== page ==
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Society ensures traditional buildings remain integral part of Swiss landscape

The National Heritage Society is fighting to save the Hotel Chantarella in St Moritz

(Keystone)

For over 300 years, the hostelry provided travellers crossing the Alps in southern Switzerland with overnight shelter. It became as much part of the landscape as the mountain peaks towering above the Rheinwald valley in canton Graubünden.

But the hotel Weisseskreuz in the village of Splügen fell into disrepair and lay abandoned for several years. If it had not been for Switzerland's National Heritage Society, a landmark might have disappeared forever.

The society put forward plans to breathe new life into the building, restoring the hotel to its former glory, giving it up-to-date touches to appeal to today's tourist, but retaining the charm and character of a bygone era.

The society is one of the main organisations ensuring that Switzerland's wealth of tourist attractions and important sites are protected from the onslaught of developers and planners. Its mandate is to protect buildings it feels are important to maintain Switzerland's cultural heritage.

Founded in 1905, it currently has around 18,000 members and is active in all 26 cantons. It is partly state funded, and by law it has the right of intervention to stop a building being pulled down. It can also have a say on how new buildings are designed.

Philipp Maurer, the director at the central office in Zurich, says without the society's work, a lot of important buildings would vanish, or be destroyed. "Our work is crucial," he says. "There are lots of examples where we have been able to give an owner an idea of a new way in which to use a building, which might otherwise have fallen into disrepair."

Zurich architect Beate Schnitter says it is the constant loss of smaller buildings which poses the biggest threat to Switzerland's heritage. "The danger comes not from the state, which recognises the need to preserve old buildings, but from private individuals who either want to make a large profit or who want to avoid the expense of maintaining properties they own."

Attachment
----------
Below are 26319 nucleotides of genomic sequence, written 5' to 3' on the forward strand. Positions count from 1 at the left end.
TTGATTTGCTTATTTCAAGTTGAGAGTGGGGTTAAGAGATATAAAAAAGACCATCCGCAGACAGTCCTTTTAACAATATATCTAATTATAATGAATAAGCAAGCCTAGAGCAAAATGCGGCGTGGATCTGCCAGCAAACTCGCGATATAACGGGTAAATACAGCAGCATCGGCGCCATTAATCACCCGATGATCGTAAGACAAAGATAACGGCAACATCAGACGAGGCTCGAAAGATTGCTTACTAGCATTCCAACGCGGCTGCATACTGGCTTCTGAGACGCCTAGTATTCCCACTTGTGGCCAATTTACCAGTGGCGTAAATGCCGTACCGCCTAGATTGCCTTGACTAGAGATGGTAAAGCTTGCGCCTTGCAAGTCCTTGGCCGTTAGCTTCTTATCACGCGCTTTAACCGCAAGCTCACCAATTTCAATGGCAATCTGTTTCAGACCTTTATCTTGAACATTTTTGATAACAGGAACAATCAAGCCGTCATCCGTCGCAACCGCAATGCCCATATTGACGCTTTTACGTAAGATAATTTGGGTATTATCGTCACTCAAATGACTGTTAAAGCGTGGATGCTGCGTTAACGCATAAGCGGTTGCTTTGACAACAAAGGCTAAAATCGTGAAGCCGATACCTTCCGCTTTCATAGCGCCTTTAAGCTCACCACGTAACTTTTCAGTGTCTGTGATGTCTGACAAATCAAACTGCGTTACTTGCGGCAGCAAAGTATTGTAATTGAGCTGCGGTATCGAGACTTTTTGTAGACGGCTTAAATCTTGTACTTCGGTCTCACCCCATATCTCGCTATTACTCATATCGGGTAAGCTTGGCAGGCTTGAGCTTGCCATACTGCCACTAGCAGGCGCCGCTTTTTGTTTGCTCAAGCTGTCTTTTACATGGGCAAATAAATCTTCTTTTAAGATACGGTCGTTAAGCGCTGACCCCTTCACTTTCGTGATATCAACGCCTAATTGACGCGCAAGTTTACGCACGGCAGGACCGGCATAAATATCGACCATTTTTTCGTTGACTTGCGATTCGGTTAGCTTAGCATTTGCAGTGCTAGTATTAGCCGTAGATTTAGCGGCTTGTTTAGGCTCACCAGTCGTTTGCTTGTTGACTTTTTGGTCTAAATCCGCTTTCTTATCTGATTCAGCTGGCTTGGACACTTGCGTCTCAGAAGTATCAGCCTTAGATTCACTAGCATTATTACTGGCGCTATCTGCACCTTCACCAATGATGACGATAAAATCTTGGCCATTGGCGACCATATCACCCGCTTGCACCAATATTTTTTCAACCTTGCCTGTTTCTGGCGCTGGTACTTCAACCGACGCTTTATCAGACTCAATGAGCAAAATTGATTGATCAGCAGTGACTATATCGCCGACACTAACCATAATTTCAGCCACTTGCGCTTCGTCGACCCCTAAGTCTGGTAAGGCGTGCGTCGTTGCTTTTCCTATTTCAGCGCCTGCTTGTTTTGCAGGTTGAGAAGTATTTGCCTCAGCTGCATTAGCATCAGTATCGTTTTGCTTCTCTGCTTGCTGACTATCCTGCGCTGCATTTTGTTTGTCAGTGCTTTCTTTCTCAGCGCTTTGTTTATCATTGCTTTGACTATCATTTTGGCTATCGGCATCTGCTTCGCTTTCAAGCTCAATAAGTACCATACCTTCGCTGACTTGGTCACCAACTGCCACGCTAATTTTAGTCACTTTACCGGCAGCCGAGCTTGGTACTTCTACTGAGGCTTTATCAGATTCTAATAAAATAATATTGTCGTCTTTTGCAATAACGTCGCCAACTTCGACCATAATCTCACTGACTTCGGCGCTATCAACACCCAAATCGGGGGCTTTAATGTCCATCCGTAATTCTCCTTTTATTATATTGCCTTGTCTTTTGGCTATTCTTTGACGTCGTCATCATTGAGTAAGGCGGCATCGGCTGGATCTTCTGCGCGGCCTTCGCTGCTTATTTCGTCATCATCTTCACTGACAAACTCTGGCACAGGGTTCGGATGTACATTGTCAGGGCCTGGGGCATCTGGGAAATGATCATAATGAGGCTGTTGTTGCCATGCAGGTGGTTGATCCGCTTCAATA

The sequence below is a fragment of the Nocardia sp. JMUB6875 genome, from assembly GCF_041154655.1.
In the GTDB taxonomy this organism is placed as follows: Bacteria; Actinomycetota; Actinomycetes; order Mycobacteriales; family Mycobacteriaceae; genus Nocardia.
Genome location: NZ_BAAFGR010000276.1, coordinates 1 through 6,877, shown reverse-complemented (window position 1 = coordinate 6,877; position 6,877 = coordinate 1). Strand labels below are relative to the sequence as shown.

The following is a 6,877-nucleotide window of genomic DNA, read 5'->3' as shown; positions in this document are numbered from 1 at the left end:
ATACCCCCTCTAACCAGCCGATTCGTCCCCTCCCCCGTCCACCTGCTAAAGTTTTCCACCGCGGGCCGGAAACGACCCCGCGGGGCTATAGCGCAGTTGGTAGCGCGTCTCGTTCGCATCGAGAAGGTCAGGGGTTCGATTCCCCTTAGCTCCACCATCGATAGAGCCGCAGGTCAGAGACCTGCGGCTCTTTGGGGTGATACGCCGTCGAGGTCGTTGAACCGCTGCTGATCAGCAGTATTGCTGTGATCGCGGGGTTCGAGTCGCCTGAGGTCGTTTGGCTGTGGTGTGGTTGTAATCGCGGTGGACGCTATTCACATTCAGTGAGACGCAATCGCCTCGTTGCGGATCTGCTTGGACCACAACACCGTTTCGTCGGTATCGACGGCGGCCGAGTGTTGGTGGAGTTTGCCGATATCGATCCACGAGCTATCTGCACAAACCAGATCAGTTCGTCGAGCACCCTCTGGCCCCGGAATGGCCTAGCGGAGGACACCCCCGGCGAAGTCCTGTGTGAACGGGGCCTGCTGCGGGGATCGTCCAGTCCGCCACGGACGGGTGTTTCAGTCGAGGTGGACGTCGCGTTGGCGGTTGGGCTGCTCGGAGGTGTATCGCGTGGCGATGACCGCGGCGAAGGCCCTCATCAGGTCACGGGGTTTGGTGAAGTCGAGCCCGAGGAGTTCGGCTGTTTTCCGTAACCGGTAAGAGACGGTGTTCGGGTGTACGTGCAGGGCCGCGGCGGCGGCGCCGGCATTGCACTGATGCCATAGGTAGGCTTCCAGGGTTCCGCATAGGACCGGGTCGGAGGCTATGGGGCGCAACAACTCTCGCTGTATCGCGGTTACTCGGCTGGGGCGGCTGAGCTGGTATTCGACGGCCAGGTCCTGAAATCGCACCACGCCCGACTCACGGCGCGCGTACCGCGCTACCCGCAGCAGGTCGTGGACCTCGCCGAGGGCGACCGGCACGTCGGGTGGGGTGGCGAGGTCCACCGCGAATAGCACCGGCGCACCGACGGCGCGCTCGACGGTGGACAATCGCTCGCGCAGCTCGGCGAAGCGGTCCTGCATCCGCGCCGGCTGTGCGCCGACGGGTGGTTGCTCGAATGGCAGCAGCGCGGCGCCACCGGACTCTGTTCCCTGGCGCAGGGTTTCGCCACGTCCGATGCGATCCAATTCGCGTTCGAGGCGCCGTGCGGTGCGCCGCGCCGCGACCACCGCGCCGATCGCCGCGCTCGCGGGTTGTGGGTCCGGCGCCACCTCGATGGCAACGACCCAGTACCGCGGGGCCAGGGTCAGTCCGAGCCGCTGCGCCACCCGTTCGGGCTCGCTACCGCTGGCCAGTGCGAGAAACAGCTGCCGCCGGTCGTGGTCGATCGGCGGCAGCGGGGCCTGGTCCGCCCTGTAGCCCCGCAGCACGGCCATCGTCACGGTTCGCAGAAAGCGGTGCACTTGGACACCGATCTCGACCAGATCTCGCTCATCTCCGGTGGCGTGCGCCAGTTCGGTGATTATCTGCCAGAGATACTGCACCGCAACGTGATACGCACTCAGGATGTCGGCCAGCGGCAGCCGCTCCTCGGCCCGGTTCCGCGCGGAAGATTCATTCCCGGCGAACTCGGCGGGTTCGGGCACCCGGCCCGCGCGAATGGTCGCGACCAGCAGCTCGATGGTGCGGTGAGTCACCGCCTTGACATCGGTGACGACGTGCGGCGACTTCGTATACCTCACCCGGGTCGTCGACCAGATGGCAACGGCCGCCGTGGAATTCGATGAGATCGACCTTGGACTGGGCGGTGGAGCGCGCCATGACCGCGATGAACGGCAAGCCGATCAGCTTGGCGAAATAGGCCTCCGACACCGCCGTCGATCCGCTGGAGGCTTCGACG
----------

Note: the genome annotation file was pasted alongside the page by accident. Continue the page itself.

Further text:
In the Italian-speaking canton of Ticino, the society helped rescue the Dazio Grande toll house on the southern side of the Gotthard pass, which for hundreds of years had been a resting point where travellers would change horses before resuming their journey. It directly overlooks a gorge and was completely renovated two years ago, adding a small restaurant and a few rooms.

The society's current project is to save another hotel in Graubünden, the Chantarella. The owner, Credit Suisse, and the local authorities want to demolish the building, which feasibility studies show has no future as a hotel. The society agrees with the study, but maintains the 1910 building, which was designed by the Lucerne architect Emil Vogt, is a vital part of Swiss tourism history.

The society wants to convert the building into private apartments, which it says would be a much more interesting alternative to losing part of the region's architectural heritage.

Every year the society awards a number of prizes in recognition of work done to preserve buildings and enrich the local environment. This year's prestigious Wakker prize has been given to the city of Geneva for its redevelopment along the banks of the Rhone river, which Schnitter says, has revitalised the whole area.

In May it awarded the annual Swiss national heritage prize to a cultural organisation in the Viamala gorge area of Graubünden. The society said the "Viamala Association" had made the area more accessible to the public by restoring an old mule trail and inaugurating an open-air museum.

One more prize to be awarded on September 16 will be presented to a Swiss city for its work in cultivating its gardens and parks. The winner's identity is still under wraps.

The society is also sponsoring Switzerland's participation in European Heritage Day, one week earlier on September 10. For one day only, buildings throughout Switzerland, which are normally off limits to the public, will be throwing their doors open to the curious visitor.

by Jonathan Summerton


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